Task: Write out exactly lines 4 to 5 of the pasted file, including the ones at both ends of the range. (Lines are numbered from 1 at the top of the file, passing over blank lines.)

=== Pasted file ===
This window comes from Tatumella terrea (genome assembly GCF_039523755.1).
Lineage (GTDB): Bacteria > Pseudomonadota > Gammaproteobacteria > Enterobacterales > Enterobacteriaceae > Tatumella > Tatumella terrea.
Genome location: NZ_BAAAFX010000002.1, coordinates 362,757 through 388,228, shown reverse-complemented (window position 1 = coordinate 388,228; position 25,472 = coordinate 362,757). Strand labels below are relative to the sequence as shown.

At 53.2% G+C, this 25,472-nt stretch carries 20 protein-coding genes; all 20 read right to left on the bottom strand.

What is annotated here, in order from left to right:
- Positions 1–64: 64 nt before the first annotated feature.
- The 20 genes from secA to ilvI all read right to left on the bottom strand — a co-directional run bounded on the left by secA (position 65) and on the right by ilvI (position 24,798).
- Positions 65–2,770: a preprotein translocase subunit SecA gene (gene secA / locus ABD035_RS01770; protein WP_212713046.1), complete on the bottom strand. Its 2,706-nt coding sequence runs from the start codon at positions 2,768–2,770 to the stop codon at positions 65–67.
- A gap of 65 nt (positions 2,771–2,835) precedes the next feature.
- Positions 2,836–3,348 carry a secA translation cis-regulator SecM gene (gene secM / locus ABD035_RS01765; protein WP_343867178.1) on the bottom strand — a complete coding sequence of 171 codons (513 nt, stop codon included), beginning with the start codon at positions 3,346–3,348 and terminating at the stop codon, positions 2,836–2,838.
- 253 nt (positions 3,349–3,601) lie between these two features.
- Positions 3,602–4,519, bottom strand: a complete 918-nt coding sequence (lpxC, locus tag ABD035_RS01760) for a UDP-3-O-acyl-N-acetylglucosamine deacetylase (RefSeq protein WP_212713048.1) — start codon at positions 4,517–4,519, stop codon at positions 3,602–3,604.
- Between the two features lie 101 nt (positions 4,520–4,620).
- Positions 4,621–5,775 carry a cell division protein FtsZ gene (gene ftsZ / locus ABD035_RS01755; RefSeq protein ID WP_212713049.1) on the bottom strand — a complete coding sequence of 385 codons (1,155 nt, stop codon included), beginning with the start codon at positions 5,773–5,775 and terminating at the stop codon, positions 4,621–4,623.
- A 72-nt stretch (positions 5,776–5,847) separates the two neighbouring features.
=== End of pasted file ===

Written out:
At 53.2% G+C, this 25,472-nt stretch carries 20 protein-coding genes; all 20 read right to left on the bottom strand.

What is annotated here, in order from left to right: